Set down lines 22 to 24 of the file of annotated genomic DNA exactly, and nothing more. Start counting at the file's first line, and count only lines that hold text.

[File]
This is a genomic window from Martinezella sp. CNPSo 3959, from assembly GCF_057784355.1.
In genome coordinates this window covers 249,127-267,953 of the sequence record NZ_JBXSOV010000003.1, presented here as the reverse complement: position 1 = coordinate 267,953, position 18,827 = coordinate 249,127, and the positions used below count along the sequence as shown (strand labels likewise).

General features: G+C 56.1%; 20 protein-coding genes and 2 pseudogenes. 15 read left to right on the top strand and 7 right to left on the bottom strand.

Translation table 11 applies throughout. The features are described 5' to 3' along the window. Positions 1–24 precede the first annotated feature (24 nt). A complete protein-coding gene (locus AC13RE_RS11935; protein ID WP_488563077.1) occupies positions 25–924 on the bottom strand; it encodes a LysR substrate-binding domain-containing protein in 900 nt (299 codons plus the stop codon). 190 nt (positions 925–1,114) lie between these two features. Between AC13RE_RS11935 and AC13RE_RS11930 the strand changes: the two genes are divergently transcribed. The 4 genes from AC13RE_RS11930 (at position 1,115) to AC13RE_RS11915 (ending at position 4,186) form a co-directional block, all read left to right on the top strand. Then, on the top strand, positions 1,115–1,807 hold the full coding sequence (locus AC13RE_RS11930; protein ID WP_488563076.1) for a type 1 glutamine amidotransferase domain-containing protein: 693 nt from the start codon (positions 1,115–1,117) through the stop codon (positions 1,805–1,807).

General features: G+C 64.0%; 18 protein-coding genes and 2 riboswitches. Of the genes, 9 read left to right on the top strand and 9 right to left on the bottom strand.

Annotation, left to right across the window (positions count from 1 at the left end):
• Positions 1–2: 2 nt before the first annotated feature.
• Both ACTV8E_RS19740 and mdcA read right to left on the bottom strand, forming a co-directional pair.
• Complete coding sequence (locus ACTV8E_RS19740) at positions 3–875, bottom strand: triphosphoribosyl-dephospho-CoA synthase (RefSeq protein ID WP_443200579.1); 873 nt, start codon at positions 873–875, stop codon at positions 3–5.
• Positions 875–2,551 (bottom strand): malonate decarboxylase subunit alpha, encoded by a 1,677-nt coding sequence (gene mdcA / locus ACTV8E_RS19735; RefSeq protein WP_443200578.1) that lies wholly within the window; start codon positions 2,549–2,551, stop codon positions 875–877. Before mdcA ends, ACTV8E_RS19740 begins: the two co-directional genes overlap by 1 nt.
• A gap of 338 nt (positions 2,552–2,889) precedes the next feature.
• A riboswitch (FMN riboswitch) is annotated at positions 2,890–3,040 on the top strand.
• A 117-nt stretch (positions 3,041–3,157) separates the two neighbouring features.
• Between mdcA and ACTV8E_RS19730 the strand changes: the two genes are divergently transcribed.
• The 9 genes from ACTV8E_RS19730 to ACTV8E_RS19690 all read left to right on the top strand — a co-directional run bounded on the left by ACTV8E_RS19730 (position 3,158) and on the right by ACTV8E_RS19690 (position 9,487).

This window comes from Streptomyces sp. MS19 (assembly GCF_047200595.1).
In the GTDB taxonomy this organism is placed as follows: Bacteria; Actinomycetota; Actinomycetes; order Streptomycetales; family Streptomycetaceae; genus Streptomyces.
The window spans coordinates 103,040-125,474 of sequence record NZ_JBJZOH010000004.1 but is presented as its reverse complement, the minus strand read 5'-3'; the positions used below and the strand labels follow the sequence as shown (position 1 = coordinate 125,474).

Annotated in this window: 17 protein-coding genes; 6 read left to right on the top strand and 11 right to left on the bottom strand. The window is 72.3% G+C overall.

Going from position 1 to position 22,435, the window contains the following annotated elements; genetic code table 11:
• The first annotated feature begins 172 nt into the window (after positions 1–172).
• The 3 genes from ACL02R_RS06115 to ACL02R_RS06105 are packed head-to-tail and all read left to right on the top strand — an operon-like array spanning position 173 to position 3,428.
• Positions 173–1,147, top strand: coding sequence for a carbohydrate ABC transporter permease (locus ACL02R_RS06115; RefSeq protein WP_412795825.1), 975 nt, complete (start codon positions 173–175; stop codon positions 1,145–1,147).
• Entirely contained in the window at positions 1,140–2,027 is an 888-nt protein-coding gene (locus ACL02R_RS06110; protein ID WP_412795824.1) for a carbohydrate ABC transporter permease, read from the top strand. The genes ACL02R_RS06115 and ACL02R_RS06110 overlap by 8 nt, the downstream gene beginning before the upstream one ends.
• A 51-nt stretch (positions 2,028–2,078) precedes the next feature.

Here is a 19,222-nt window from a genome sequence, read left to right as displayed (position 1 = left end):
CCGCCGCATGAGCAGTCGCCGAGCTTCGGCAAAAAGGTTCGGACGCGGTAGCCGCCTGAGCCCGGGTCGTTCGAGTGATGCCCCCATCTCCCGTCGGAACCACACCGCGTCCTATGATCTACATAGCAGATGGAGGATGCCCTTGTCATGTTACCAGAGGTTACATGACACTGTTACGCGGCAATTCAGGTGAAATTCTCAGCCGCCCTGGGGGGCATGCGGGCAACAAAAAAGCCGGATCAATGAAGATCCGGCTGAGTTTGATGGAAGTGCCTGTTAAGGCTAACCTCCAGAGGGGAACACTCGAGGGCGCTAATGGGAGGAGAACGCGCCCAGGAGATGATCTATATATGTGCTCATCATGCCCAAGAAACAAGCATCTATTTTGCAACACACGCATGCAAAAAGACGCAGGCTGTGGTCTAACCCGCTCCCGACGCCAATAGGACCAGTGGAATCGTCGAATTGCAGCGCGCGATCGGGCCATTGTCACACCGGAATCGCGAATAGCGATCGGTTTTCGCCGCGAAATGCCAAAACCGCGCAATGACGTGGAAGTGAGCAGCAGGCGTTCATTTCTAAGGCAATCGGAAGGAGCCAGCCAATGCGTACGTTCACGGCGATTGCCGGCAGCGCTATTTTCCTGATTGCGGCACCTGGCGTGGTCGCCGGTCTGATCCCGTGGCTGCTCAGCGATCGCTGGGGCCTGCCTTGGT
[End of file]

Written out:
• The 3 genes from ACL02R_RS06115 to ACL02R_RS06105 are packed head-to-tail and all read left to right on the top strand — an operon-like array spanning position 173 to position 3,428.
• Positions 173–1,147, top strand: coding sequence for a carbohydrate ABC transporter permease (locus ACL02R_RS06115; RefSeq protein WP_412795825.1), 975 nt, complete (start codon positions 173–175; stop codon positions 1,145–1,147).
• Entirely contained in the window at positions 1,140–2,027 is an 888-nt protein-coding gene (locus ACL02R_RS06110; protein ID WP_412795824.1) for a carbohydrate ABC transporter permease, read from the top strand. The genes ACL02R_RS06115 and ACL02R_RS06110 overlap by 8 nt, the downstream gene beginning before the upstream one ends.